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The shifting face of family practice: setting new physicians up for success

The healthcare industry is undergoing a massive shift. As a wave of baby boomer physicians retire and exit their family practices, newly trained millennials are beginning their careers in medicine and setting up their clinic practice. Not to mention, in the midst of these generational changes, healthcare providers are adopting new technologies — from electronic medical records and patient portals to AI solutions.

While younger physicians are inherently comfortable using technology, they still aren’t taking full advantage of the tools available to them to make diagnoses, manage chronic diseases, and educate patients; even among this new generation of primary care physicians, there is a considerable knowledge gap when it comes to leveraging technological capabilities to enhance care.

One way to help new graduates and physicians gain deeper knowledge in this area is to incorporate emerging health technologies into the learning curriculum at medical schools and increase hands-on training. Here are a few of the areas that can help to adequately prepare students for the demands of running a 21st-century family practice.

Enhancing communication with patients.

As new technologies continue to empower individuals to be more proactive in managing their own health, physician-patient relationships are evolving into true partnerships — and today’s medical students can benefit from learning about the skills and tools that could help them share and relay information more effectively.

This is something Dr. Daniel Pepe, a family physician at London Lambeth Medical Clinic, has experienced firsthand. “There’s more focus on how we actually explain results to patients,” he says about the recent shifts in healthcare. “Prior to technology coming in, a lot of people communicated physician-to-physician or physician-to-other-healthcare-provider. Now that people have frequent visibility of their records, I think it does change how we need to communicate with each other.”

Transitioning towards competency-based medical education (CBME) is one possible solution being proposed by The Royal College of Physicians and Surgeons. Following this approach, communication skills and other competencies required of physicians would be taught and evaluated through direct observations during real clinical situations (rather than final exams and tests). Shifting away from time-based education models — where number of years in school equate to competency — can help ensure students are proficient in both digital and face-to-face communications, therefore preparing physicians to better meet the needs of today’s patients.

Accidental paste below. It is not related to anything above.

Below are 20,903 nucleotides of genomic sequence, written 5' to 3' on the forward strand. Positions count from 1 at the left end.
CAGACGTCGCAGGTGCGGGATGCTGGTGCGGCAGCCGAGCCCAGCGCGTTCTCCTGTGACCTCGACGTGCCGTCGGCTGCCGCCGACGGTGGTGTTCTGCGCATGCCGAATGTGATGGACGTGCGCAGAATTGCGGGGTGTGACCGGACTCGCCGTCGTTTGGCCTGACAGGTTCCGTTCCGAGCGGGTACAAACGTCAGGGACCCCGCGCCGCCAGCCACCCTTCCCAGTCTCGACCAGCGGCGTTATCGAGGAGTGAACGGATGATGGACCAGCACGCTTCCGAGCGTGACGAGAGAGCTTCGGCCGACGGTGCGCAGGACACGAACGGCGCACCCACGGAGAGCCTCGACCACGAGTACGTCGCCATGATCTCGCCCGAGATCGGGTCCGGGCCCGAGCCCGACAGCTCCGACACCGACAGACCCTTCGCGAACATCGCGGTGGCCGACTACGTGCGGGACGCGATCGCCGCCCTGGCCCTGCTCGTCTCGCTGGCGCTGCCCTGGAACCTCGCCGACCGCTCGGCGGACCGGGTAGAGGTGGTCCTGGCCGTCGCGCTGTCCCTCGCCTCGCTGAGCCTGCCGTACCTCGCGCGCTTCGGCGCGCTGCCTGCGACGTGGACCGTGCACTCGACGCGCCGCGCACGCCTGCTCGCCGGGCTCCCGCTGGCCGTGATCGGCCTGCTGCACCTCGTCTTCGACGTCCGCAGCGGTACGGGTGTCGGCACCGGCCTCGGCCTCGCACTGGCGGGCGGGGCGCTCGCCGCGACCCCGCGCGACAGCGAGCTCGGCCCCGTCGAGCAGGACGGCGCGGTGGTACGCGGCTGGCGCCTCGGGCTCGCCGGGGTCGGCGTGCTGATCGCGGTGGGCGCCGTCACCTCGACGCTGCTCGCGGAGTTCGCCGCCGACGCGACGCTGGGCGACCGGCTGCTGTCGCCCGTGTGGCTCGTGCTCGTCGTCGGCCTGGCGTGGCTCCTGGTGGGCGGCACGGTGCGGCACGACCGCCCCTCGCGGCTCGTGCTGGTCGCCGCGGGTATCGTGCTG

Understanding what myriad digital tools offer.

A wealth of technological solutions are reshaping medicine, but the full potential of these tools hasn’t yet been realized. Take electronic medical records, for example: while many physicians champion EMR usage in their clinics, several are still unaware of the full range of capabilities this technology offers. Aside from storing patient records and data, EMRs can be used to schedule appointments, manage chronic diseases, visualize patient data, provide virtual care, and transmit referrals, among other daily tasks.

Skende Huskic, a physician’s assistant and clinic manager at Whitewater Medical, believes that today’s students could benefit from additional training on EMR features and functionality from educators and providers alike. “EMRs aren’t just for storing patient information,” she says. “Medical students need to be taught that it’s actually the main component of their practice. There are many ways to use EMRs to communicate with patients, pharmacies, and teams.”

Learning how to seamlessly integrate technologies.

For physicians to make the best use of EMRs and other tech tools, they need to be interoperable. “The main struggle that we have with technology is the fact that there are lots of different tools out there, but nothing is integrated,” says Dr. Pepe. “It’s hard to remember where to look for each tool, or where you can find each piece of information.”

In recent years, important steps have been taken to improve the flexibility and interoperability of modern health technologies, but today’s medical students aren’t being taught how to fully integrate all of the tools that are available to them. Some universities have already made strides to ensure students are learning about how digital tools and solutions can be used together for more comprehensive and efficient care — something that will need to continue evolving alongside doctors’ tech reliance.

Preparing the incoming generation.

As the healthcare industry continues to evolve, the next generation of physicians need — and want — to gain a deeper understanding of how technology can be embraced for more efficient practices. But it isn’t just healthcare experts who are anticipating greater integration of technology in clinics. Patients are also looking forward to more advanced, technology-based care. According to a CMA-commissioned survey that examined perceptions and acceptance of technology in healthcare, three out of four Canadians believe new technologies could solve existing issues in our healthcare system.

As healthcare continues to evolve, educators and EMR providers alike must adapt in order to equip students with the knowledge and ongoing support they need. Only then will new physicians be able to launch successful careers, embrace digital tools, and deliver care that will ultimately improve the lives of patients.

The post The shifting face of family practice: setting new physicians up for success. appeared first on Physician Pulse.